5. Continuously Learn: The professional landscape is ever-evolving. Stay curious, embrace a mindset of continuous learning, and be open to acquiring new skills. This not only keeps you relevant but also positions you as an adaptable and valuable asset in your field.

Q: What is a long-term career or professional goal you have for yourself?
A: One of my long-term career and professional goals is to establish and lead one or more small businesses with a strong focus on social impact and community involvement, all while maintaining a healthy work-life balance.

Q: What is one of your proudest accomplishments so far?
A: Securing a new, full-time position right out of college stands as one of my proudest accomplishments to date. This opportunity not only opened the door to a fulfilling professional journey but also introduced me to an exceptional team. Recently, our collective efforts were honored with the prestigious Excellence in Co-Curricular Innovation award, marking a significant milestone in my career.
The remarkable experience of accepting the award on stage was the culmination of countless hours of dedication. Stepping into the spotlight, I felt an immense sense of pride not just for my individual achievements but for the collaborative effort that earned our team this prestigious honor. It was a moment to celebrate not only the award but the journey and camaraderie that made it possible.

Q: Fun Facts! (Examples: sports fan, long term goals, favorite vacation, future travel plans/ideas, or come up with your own!)
A: I enjoy taking trips and exploring the great outdoors with my boyfriend. We often go to the great lakes or local trails to enjoy the outdoors.

Q: What is something people may not know about you?
A: I’m really into coffee and visiting new coffee shops! My first gig was slinging drinks as a barista at Biggby Coffee, and ever since then, I’ve been hooked. Lately, I’ve been loving a hot hazelnut oat milk latte – it’s my current go-to pick-me-up!

UM-Flint’s Hagerman Center Receives USASBE’s 2024 Excellence Award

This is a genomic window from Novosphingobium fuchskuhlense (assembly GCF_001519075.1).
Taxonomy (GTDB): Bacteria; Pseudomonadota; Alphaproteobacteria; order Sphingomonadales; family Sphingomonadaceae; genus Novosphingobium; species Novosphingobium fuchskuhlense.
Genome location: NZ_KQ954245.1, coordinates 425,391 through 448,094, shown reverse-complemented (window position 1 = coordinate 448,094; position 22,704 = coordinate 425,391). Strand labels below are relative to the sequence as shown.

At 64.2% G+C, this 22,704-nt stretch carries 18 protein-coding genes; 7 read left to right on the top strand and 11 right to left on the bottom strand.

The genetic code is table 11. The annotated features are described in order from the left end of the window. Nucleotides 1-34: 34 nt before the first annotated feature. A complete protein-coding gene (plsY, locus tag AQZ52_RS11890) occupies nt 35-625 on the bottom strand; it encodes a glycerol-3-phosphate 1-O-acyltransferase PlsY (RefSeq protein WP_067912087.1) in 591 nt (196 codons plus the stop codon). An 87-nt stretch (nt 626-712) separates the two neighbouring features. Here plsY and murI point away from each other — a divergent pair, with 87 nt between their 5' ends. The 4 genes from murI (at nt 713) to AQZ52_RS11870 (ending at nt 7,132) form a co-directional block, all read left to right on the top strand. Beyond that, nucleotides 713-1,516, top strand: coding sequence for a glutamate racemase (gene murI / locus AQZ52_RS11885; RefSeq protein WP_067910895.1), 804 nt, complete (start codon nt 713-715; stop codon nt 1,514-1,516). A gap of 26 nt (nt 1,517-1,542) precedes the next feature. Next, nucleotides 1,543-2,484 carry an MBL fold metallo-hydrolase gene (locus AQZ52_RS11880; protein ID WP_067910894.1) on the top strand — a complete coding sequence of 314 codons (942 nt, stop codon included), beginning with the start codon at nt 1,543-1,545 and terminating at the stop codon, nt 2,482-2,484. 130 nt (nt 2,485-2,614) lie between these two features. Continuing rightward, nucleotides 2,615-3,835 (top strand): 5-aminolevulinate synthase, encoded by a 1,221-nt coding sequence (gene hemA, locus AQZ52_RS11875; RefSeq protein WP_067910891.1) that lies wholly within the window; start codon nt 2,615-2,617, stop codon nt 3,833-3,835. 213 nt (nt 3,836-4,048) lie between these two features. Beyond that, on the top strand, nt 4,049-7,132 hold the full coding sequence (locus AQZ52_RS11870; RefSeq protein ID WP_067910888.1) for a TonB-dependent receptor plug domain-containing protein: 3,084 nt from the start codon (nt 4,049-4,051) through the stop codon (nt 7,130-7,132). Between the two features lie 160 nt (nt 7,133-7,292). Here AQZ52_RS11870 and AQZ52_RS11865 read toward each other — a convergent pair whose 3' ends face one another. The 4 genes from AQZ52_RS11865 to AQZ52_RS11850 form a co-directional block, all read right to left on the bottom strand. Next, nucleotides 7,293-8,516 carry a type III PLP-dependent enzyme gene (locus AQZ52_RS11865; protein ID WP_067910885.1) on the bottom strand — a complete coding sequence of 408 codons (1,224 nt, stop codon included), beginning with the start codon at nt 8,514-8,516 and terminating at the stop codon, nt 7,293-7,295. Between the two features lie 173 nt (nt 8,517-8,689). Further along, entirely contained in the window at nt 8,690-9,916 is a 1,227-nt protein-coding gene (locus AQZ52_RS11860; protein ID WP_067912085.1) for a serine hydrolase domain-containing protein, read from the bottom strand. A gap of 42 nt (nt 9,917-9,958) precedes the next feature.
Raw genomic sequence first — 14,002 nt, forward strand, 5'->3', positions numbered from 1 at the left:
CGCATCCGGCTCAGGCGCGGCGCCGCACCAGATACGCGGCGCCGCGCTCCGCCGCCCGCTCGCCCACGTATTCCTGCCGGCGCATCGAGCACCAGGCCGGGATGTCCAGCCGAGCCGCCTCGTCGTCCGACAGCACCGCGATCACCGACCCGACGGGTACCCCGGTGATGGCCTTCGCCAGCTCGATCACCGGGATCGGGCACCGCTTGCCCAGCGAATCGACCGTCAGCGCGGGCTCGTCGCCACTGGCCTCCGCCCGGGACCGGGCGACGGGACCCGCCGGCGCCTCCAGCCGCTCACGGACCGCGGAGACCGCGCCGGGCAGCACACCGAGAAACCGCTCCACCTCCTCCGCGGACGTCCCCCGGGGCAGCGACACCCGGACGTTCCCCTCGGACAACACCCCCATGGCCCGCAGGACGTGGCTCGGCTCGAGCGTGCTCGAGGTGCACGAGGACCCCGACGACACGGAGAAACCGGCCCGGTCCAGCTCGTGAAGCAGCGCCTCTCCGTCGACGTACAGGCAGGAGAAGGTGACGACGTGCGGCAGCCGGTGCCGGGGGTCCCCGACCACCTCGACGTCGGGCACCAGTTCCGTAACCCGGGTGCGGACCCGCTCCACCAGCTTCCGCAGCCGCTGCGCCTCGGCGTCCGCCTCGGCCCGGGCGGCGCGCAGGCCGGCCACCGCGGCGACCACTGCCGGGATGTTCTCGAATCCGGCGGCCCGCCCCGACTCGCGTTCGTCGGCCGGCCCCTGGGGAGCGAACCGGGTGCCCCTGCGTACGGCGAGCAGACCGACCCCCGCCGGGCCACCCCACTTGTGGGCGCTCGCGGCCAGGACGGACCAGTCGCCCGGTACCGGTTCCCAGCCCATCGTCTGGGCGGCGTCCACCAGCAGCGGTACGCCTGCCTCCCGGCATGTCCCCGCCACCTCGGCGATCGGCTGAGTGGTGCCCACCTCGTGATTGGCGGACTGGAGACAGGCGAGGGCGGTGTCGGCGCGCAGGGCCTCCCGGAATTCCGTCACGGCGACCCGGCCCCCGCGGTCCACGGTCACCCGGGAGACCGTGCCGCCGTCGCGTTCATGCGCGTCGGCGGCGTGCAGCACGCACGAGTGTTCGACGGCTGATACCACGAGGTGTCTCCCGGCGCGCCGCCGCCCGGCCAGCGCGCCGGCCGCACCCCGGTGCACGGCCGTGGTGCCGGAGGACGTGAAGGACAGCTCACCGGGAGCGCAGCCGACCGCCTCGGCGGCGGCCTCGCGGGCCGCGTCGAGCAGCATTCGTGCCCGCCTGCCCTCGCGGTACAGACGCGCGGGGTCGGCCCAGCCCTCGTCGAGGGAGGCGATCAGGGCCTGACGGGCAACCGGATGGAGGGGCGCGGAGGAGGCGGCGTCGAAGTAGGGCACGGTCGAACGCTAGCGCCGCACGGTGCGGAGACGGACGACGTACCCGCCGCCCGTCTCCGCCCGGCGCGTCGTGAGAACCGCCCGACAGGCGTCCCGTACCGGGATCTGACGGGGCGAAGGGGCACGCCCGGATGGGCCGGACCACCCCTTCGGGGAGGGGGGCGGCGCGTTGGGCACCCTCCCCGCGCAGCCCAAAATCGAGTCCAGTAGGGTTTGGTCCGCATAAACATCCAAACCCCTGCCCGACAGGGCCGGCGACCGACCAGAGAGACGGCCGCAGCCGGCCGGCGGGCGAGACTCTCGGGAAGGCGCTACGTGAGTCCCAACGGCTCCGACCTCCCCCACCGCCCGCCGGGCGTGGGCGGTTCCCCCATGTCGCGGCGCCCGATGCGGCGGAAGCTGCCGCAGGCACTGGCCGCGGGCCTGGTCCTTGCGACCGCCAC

One year after being named one of only four finalists, the University of Michigan-Flint’s Hagerman Center for Entrepreneurship and Innovation has earned the 2024 Excellence in Co-Curricular Innovation Award from the United States Association for Small Business and Entrepreneurship. Founded in 1981 and with more than 700 members, USASBE is the world’s largest organization devoted to collegiate-level entrepreneurship education, making this one of the most prestigious awards a university can receive.

The center’s mission is to spread entrepreneurship throughout the university and beyond.  Participation in its activities has gained momentum throughout the university.  For example, last year 595 students, including 82 from area high schools, and dozens for each university academic unit, submitted more than 630 ideas to the Center’s innovation competition.  UM-Flint’s faculty members played a pivotal role as more than 40 actively influenced their students’ decision to enter the competition. 

Being named the 2024 USABE award winner is not a standalone achievement; it serves as a testament to the continuous and impactful support from Phil Hagerman, The Mott Foundation, and alumnus Steve Whitener. Their investment reflects a shared vision for cultivating innovation, creativity and transformative educational experiences within the entrepreneurial landscape of UM-Flint and the Flint community.”

You can view the video that was prepared as part of the school’s award selection process here or read the article posted by UM-Flint here

Authors : Anna Church, Alexis Menard, Brian Blume, Mark Simon

Melanie Scheitler: A Journey from UM-Flint to Student Enrollment Supervisor: December aMazeing Alumni